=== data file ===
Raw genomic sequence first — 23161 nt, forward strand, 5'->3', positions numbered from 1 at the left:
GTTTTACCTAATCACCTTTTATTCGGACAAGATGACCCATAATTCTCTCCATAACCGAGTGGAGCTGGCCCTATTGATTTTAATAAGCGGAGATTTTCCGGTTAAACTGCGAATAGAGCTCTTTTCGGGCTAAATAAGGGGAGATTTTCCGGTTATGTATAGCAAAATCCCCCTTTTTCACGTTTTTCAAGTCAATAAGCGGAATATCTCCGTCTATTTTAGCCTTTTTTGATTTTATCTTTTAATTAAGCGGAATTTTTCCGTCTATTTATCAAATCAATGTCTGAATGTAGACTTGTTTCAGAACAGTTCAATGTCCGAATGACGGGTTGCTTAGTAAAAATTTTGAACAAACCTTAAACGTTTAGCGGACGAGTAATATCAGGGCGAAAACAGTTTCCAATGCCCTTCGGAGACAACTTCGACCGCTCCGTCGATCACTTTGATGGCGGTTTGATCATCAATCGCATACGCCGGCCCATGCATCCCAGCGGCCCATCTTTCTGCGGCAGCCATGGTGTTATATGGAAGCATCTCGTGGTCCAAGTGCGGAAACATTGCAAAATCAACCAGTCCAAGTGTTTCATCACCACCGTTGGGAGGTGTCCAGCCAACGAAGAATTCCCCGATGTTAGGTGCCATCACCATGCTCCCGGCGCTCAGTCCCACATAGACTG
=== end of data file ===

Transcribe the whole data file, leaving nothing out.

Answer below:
Raw genomic sequence first — 23161 nt, forward strand, 5'->3', positions numbered from 1 at the left:
GTTTTACCTAATCACCTTTTATTCGGACAAGATGACCCATAATTCTCTCCATAACCGAGTGGAGCTGGCCCTATTGATTTTAATAAGCGGAGATTTTCCGGTTAAACTGCGAATAGAGCTCTTTTCGGGCTAAATAAGGGGAGATTTTCCGGTTATGTATAGCAAAATCCCCCTTTTTCACGTTTTTCAAGTCAATAAGCGGAATATCTCCGTCTATTTTAGCCTTTTTTGATTTTATCTTTTAATTAAGCGGAATTTTTCCGTCTATTTATCAAATCAATGTCTGAATGTAGACTTGTTTCAGAACAGTTCAATGTCCGAATGACGGGTTGCTTAGTAAAAATTTTGAACAAACCTTAAACGTTTAGCGGACGAGTAATATCAGGGCGAAAACAGTTTCCAATGCCCTTCGGAGACAACTTCGACCGCTCCGTCGATCACTTTGATGGCGGTTTGATCATCAATCGCATACGCCGGCCCATGCATCCCAGCGGCCCATCTTTCTGCGGCAGCCATGGTGTTATATGGAAGCATCTCGTGGTCCAAGTGCGGAAACATTGCAAAATCAACCAGTCCAAGTGTTTCATCACCACCGTTGGGAGGTGTCCAGCCAACGAAGAATTCCCCGATGTTAGGTGCCATCACCATGCTCCCGGCGCTCAGTCCCACATAGACTG